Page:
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LOMOV: But you can see from the documents, honoured Natalya Stepanovna. Oxen Meadows, it’s true, were once the subject of dispute, but now everybody knows that they are mine. There’s nothing to argue about. You see my aunt’s grandmother gave the free use of these Meadows in perpetuity to the peasants of your father’s grandfather, in return for which they were to make bricks for her. The peasants belonging to your father’s grandfather had the free use of the Meadows for forty years, and had got into the habit of regarding them as their own, when it happened that...
 
NATALYA: No, it isn’t at all like that! Both grandfather and greatgrandfather reckoned that their land extended to Burnt Marsh — which means that Oxen Meadows were ours. I don’t see what there is to argue about. It’s simply silly!
Explanation:
 
Lomov mentioned having documentation proving his ownership of the Oxen Meadows property to Natalya. He even mentioned that Oxen Meadows were previously a disputed piece of land but that the disagreement had been settled, and they were now his.
 
Lomov says that going back in time, his aunt's grandmother had given the peasants of Natalya's father's family permission to use Oxen Meadows in exchange for making bricks for his aunt's grandmother. The peasants were given it for forty years, during which time they allegedly formed the habit of considering it to be their own.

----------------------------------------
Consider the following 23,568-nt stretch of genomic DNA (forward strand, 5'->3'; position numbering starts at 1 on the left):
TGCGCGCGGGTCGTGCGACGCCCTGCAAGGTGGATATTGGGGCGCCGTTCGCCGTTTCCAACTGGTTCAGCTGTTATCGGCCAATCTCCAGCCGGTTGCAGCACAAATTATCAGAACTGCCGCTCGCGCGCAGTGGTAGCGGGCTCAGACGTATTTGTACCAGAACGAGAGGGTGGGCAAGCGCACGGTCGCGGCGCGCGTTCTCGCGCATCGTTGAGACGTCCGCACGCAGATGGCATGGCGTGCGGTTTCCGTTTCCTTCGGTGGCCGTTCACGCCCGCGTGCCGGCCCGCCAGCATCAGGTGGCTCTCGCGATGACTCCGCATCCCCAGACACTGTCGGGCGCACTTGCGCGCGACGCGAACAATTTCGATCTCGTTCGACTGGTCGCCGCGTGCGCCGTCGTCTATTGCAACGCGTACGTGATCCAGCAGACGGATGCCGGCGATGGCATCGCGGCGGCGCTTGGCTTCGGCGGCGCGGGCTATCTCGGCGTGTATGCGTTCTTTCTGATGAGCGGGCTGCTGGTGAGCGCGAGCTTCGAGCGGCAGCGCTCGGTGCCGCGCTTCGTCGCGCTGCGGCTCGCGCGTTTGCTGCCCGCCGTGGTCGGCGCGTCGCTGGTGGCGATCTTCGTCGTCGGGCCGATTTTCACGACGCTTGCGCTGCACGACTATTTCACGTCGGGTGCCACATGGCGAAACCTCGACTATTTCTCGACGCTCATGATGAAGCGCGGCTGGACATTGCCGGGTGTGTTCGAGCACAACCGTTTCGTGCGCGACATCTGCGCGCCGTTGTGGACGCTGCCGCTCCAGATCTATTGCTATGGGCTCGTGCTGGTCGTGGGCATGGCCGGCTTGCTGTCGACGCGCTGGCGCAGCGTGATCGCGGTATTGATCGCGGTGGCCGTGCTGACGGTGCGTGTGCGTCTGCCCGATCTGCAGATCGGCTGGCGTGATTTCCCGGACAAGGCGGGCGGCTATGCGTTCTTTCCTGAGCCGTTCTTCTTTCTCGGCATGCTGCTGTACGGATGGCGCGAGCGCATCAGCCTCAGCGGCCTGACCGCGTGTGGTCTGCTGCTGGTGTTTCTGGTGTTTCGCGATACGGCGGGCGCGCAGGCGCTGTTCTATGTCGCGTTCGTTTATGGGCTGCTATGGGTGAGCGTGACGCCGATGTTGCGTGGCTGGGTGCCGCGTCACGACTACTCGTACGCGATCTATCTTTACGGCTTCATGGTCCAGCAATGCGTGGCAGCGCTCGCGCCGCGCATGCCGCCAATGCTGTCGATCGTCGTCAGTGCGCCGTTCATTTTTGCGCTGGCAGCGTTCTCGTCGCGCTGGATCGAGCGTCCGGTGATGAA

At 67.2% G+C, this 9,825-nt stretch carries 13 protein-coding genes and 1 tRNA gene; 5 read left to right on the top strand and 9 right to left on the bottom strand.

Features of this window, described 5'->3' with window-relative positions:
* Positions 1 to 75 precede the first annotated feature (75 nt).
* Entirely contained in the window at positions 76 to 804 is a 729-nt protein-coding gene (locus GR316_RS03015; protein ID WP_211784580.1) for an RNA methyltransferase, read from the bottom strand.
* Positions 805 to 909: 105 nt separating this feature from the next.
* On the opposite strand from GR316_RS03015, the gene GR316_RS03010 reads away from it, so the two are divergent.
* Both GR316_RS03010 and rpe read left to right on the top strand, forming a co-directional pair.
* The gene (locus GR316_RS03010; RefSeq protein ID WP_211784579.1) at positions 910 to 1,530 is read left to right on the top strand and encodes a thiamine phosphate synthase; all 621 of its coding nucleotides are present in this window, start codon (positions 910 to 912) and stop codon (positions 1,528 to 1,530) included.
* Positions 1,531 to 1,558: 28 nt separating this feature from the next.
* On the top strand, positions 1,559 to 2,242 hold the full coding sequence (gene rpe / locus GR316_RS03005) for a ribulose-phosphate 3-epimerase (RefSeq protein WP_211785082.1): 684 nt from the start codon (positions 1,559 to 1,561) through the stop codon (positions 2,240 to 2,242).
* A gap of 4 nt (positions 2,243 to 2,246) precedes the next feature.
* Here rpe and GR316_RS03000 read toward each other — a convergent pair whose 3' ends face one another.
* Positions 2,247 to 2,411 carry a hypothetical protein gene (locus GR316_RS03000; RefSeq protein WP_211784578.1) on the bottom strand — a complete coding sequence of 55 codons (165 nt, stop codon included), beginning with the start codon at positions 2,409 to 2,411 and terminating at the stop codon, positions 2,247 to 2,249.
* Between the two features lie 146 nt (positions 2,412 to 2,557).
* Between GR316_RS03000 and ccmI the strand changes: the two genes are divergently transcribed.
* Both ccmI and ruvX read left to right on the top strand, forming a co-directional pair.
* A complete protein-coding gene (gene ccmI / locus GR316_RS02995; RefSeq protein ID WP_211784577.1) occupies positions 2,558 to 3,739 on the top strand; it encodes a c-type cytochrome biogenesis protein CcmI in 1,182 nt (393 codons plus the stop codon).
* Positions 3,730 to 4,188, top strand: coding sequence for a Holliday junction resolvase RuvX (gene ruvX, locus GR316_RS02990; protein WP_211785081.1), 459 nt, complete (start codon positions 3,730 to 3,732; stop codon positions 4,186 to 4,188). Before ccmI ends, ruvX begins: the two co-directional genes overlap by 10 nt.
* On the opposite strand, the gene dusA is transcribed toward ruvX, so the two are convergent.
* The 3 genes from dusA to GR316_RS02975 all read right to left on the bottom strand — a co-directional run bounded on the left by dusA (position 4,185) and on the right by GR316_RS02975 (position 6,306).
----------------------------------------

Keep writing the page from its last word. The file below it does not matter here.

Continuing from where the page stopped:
According to Lomov, the peasants who belonged to Natalya's grandfather gradually began to conceive of themselves as holders of the land that Lomov's aunt's grandmother had once given them free access to. Therefore, according to Lomov, Oxen Meadows belonged to his aunt, and just because Natalya's family workers were utilising it did not make it their property.

Natalya disagreed with Lomov's argument as she heard her grandfather and great-grandfather telling her that their property extended to Burnt Marsh since she was a young child. She believed in them and didn't see the purpose in disputing who owned them.
 
Meaning of difficult words:
 
S.No
Words
Meaning
1.
Dispute Refers to a disagreement or an argument
2.
Perpetuity A bond with no maturity date
3.
Peasants Refer to poor farm labourers
4.
Reckon To believe that something is true or possible
Reference:
National Council of Educational Research and Training (2007). The Proposal - Anton Chekov (pp. 142-161). Published at the Publication Division by the Secretary, National Council of Educational Research and Training, Sri Aurobindo Marg, New Delhi.